For Immediate Release
Church-State Watchdog Group Urges Obama To Keep Promise To Fix 'Faith-Based' Initiative
WASHINGTON - President Barack Obama should honor his pledge to reform the
“faith-based” initiative by banning job discrimination in tax-funded
programs and making it clear that public funds cannot support
proselytizing, says Americans United for Separation of Church and State.
In a letter
sent to Obama today, Americans United urged the president to reverse
Bush-era faith-based policies that remain in effect today and follow
through on reforms he proposed when he was a candidate.
“We’ve waited long enough,” said the Rev. Barry W. Lynn, Americans
United executive director. “The faith-based initiative has serious
constitutional defects, and it’s time for a fix. Billions of federal
tax dollars are going out the door without adequate religious liberty
and civil rights safeguards.”
In a July 1, 2008, speech in Zanesville, Ohio, Obama promised to end
Bush administration policies that allowed publicly funded faith-based
social services to proselytize and discriminate in hiring on religious
In that speech, Obama said, “[I]f you get a federal grant, you can’t
use that grant money to proselytize to the people you help and you
can’t discriminate against them – or against the people you hire – on
the basis of their religion. Second, federal dollars that go directly
to churches, temples, and mosques can only be used on secular programs.”
AU’s letter asserts that Obama was on the right track and asserts he should make good on those promises.
The letter calls on Obama to issue an executive order reversing a
Bush-era policy allowing employment discrimination in publicly funded
programs and revoke a June 29, 2007, Office of Legal Counsel Memorandum
that interpreted a federal religious freedom law to permit
“faith-based” providers to engage in religious discrimination even
where the statute authorizing the funding explicitly prohibits such
“As a consequence of inaction, the administration’s current policy
is to allow religious organizations to take government funds and use
those funds to discriminate in hiring against a qualified individual
based on nothing more than his or her religious beliefs,” observes the
AU letter. “This constitutes an appalling rollback of the civil rights
protections that were first put in place under the administration of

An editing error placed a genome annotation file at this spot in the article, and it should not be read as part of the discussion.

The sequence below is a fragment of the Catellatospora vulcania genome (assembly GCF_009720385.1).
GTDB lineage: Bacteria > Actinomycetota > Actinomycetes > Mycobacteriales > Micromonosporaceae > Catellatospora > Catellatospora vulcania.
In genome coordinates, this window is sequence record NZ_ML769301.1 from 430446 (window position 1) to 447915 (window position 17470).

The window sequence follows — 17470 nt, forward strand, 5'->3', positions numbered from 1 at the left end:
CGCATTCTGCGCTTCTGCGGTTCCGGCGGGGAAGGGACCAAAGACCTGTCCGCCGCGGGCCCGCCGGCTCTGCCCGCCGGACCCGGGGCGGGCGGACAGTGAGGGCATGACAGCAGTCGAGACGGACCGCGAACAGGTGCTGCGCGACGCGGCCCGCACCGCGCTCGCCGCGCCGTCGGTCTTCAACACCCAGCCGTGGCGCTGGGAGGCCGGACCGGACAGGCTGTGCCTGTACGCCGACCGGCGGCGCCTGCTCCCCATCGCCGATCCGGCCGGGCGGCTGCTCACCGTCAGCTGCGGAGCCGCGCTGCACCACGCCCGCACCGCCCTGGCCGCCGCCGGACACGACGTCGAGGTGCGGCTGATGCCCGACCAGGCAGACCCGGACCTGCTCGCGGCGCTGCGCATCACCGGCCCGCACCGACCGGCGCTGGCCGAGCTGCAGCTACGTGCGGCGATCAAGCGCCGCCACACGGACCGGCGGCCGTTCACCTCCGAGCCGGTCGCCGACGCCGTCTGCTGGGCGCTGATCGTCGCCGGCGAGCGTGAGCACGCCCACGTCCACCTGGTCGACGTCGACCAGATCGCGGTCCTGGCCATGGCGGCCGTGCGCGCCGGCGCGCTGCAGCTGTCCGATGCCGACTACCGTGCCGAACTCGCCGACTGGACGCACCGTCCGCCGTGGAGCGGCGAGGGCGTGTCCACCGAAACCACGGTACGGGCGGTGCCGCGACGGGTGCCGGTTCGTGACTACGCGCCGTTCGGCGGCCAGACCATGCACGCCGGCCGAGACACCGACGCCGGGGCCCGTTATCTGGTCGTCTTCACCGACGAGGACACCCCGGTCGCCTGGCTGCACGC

President Franklin D. Roosevelt.”
The letter goes on to say, “I am also deeply disappointed that no
executive order has been issued clearly barring the awarding of any
public funds to groups that proselytize.”
AU’s letter points out that the organization wrote to the U.S.
Department of Justice in June about nine federal grants being made to
religious groups. Four of them were to Teen Challenge affiliates in New
York, Indiana, Minnesota and Pennsylvania – a group known for its
hiring bias and aggressive religious indoctrination.
The DOJ’s response was anemic, saying only that each grant applicant
had been scrutinized by the Bush administration to make sure the funds
are being used in a way that comports with constitutional requirements.
“I am amazed that the DOJ has taken this view when there is ample
evidence that the previous administration often failed to meet its
monitoring responsibilities,” writes Lynn in the letter.
Concludes the AU letter, “In your Zanesville speech, you asserted
that ‘as someone who used to teach constitutional law, I believe deeply
in the separation of church and state.’ Mr. President, it is time to
uphold that principle and keep your promise to correct the glaring
deficiencies in the faith-based funding arena. I urge you to take
immediate action to restore critical civil rights protections and vital
religious freedom safeguards to your faith-based initiative.”
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Americans United is a religious liberty watchdog group based in Washington, D.C. Founded in 1947, the organization educates Americans about the importance of church-state separation in safeguarding religious freedom.